A major ransomware attack on the San Francisco transport system saw passengers travel for free after hackers demanded $70,000, or 100 bitcoin.
Ransomware attacks have reached fever pitch in the US, but this is the first time that an entire city transport system has been held for ransom.
As a precaution, staff at the San Francisco Municipal Transport Agency shut off the ticketing systems across the city’s light rail system, the Muni.
It is understood that the attackers used a variant of the HDDCryptor malware to infect 2,112 computers at the weekend, encrypting the data on the machines and preventing them from operating as normal.
Every computer had a black screen with a ransom note written across it, stating: “You Hacked, ALL Data Encrypted. Contact For Key (email@example.com)ID:681, Enter.”
In a statement given to online tech site The Verge, the hackers said: “We don’t attention to interview and propagate news ! our software working completely automatically and we don’t have targeted attack to anywhere ! SFMTA network was Very Open and 2000 Server/PC infected by software ! so we are waiting for contact any responsible person in SFMTA but i think they don’t want deal ! so we close this email tomorrow!”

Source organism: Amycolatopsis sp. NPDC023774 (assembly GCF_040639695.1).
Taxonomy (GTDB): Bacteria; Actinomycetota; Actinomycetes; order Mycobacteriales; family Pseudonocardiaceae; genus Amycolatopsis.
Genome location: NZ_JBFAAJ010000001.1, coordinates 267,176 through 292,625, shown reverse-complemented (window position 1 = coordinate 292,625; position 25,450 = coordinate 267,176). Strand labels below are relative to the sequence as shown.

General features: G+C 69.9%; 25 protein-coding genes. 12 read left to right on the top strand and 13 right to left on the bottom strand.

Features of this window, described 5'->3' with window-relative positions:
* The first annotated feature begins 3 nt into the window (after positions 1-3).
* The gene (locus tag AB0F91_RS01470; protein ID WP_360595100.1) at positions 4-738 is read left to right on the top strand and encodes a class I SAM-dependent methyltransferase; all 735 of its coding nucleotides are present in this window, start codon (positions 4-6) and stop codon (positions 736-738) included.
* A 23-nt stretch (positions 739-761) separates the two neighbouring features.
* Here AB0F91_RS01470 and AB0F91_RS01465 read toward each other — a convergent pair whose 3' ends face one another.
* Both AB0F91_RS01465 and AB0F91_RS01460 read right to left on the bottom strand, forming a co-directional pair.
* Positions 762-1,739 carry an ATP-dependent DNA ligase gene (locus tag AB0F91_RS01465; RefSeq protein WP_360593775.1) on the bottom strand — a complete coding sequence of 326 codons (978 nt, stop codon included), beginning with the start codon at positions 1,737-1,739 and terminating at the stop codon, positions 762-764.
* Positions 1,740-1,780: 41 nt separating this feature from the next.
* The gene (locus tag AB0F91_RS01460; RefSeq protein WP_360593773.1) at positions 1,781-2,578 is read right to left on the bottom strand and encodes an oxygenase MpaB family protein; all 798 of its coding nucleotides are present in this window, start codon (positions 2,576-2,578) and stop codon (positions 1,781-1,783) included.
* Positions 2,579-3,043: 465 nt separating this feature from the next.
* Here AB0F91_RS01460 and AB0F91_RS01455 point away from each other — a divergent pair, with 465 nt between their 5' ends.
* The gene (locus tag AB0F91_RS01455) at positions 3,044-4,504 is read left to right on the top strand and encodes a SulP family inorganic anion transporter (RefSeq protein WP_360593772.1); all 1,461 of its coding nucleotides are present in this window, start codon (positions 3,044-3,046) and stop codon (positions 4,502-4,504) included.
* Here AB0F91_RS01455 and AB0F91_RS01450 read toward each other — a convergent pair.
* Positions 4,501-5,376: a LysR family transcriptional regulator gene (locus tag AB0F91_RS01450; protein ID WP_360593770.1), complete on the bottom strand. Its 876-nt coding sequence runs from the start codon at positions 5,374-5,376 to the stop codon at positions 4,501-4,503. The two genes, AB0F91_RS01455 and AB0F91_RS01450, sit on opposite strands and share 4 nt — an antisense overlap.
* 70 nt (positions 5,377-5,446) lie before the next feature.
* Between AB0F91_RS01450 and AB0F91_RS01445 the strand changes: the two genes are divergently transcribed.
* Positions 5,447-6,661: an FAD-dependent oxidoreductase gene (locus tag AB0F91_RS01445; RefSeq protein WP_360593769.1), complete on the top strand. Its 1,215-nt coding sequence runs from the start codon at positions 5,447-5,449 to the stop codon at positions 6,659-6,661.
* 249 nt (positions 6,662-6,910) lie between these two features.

The scourge of ransomware
A report in August from IT security player Malwarebytes indicated that almost 40pc of enterprises have been hit by some form of ransomware in the past 12 months.
Almost half of the attacks originated from email phishing attacks and more than 40pc of those hit by attacks paid out.
Last year, Cisco, with the help of Level 3 Threat Research and Limestone Networks, identified the largest Angler exploit kit operation in the US, which targeted 90,000 victims every day and generated tens of millions of dollars a year by demanding ransoms off victims.
Cisco estimates that, currently, 9,515 users in the US are paying ransoms every month, amounting to an annual revenue of $34m for certain cybercrime gangs.